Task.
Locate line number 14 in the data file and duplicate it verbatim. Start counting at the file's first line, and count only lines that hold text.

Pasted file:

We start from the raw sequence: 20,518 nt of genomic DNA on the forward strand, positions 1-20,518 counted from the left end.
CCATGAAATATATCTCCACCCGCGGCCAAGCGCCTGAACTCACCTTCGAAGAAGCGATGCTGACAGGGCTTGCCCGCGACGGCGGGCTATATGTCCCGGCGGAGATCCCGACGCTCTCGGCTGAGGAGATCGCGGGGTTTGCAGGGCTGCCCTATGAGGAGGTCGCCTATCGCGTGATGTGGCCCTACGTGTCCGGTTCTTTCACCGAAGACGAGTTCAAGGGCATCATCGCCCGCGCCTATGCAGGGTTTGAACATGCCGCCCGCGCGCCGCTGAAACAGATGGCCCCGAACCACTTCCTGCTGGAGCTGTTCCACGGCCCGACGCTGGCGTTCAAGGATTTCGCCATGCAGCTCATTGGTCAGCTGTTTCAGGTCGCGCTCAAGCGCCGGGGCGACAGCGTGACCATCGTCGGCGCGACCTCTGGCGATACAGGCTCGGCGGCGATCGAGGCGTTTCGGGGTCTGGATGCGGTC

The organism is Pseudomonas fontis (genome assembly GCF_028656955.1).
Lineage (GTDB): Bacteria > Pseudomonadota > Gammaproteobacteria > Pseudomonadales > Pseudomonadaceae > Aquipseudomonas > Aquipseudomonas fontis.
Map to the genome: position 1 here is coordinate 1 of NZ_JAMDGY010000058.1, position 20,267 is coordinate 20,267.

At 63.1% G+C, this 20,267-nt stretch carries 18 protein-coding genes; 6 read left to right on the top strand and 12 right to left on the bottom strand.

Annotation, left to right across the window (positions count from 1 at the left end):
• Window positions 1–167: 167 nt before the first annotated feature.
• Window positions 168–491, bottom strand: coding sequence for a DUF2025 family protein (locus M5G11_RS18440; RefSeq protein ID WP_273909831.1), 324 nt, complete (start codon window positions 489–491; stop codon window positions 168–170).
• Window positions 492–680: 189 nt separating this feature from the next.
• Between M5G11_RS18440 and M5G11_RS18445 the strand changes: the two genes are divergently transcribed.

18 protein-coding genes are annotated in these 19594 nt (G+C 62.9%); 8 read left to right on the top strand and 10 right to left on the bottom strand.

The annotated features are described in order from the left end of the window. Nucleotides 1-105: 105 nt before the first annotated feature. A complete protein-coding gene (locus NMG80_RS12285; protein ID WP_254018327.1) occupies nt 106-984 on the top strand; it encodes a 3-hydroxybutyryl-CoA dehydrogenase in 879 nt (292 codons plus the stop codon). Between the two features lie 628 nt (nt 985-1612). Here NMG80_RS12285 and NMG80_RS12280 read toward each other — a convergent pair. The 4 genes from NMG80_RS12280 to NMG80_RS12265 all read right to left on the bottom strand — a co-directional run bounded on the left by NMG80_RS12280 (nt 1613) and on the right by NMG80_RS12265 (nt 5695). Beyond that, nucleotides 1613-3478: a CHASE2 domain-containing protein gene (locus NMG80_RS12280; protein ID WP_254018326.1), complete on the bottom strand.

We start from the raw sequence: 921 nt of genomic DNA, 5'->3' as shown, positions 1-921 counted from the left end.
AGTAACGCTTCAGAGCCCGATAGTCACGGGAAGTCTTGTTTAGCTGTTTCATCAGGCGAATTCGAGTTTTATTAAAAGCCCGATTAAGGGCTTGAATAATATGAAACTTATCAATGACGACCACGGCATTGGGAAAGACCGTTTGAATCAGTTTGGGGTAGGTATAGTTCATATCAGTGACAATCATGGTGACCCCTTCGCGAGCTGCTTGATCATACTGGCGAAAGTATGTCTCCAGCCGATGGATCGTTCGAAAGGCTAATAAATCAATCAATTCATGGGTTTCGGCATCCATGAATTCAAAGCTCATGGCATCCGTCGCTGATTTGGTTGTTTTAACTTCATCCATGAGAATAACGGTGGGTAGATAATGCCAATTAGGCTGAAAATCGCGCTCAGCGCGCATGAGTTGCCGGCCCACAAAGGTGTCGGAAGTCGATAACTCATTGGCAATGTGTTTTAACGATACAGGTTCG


We start from the raw sequence: 921 nt of genomic DNA, 5'->3' as shown, positions 1-921 counted from the left end.